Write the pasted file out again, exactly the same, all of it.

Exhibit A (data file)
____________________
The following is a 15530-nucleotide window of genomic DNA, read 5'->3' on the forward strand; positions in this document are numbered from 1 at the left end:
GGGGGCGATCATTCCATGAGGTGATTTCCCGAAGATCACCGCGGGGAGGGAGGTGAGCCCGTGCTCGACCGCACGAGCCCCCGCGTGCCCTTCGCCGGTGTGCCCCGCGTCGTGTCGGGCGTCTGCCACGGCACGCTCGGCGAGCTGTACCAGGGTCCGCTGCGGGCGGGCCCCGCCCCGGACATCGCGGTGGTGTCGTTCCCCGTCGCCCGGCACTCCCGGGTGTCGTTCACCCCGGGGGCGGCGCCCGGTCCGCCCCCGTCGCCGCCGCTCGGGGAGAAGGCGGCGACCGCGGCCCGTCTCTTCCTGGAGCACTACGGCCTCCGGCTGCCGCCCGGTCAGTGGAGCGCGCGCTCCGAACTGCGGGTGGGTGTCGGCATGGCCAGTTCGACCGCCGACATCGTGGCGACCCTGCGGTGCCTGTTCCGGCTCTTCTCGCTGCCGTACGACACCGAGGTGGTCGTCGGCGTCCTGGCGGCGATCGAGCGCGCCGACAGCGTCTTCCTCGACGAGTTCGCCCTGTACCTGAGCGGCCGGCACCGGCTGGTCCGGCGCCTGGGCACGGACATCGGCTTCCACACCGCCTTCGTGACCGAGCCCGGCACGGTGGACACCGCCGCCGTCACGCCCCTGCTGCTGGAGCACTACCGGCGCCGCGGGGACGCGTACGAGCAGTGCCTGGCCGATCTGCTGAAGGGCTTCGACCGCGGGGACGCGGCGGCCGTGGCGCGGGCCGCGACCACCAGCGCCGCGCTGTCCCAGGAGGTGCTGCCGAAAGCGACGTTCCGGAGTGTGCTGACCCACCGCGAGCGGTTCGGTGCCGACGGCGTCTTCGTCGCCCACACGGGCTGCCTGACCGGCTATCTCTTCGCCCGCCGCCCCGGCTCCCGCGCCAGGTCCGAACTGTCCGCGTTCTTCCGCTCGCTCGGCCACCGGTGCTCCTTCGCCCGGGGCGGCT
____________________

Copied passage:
The following is a 15530-nucleotide window of genomic DNA, read 5'->3' on the forward strand; positions in this document are numbered from 1 at the left end:
GGGGGCGATCATTCCATGAGGTGATTTCCCGAAGATCACCGCGGGGAGGGAGGTGAGCCCGTGCTCGACCGCACGAGCCCCCGCGTGCCCTTCGCCGGTGTGCCCCGCGTCGTGTCGGGCGTCTGCCACGGCACGCTCGGCGAGCTGTACCAGGGTCCGCTGCGGGCGGGCCCCGCCCCGGACATCGCGGTGGTGTCGTTCCCCGTCGCCCGGCACTCCCGGGTGTCGTTCACCCCGGGGGCGGCGCCCGGTCCGCCCCCGTCGCCGCCGCTCGGGGAGAAGGCGGCGACCGCGGCCCGTCTCTTCCTGGAGCACTACGGCCTCCGGCTGCCGCCCGGTCAGTGGAGCGCGCGCTCCGAACTGCGGGTGGGTGTCGGCATGGCCAGTTCGACCGCCGACATCGTGGCGACCCTGCGGTGCCTGTTCCGGCTCTTCTCGCTGCCGTACGACACCGAGGTGGTCGTCGGCGTCCTGGCGGCGATCGAGCGCGCCGACAGCGTCTTCCTCGACGAGTTCGCCCTGTACCTGAGCGGCCGGCACCGGCTGGTCCGGCGCCTGGGCACGGACATCGGCTTCCACACCGCCTTCGTGACCGAGCCCGGCACGGTGGACACCGCCGCCGTCACGCCCCTGCTGCTGGAGCACTACCGGCGCCGCGGGGACGCGTACGAGCAGTGCCTGGCCGATCTGCTGAAGGGCTTCGACCGCGGGGACGCGGCGGCCGTGGCGCGGGCCGCGACCACCAGCGCCGCGCTGTCCCAGGAGGTGCTGCCGAAAGCGACGTTCCGGAGTGTGCTGACCCACCGCGAGCGGTTCGGTGCCGACGGCGTCTTCGTCGCCCACACGGGCTGCCTGACCGGCTATCTCTTCGCCCGCCGCCCCGGCTCCCGCGCCAGGTCCGAACTGTCCGCGTTCTTCCGCTCGCTCGGCCACCGGTGCTCCTTCGCCCGGGGCGGCT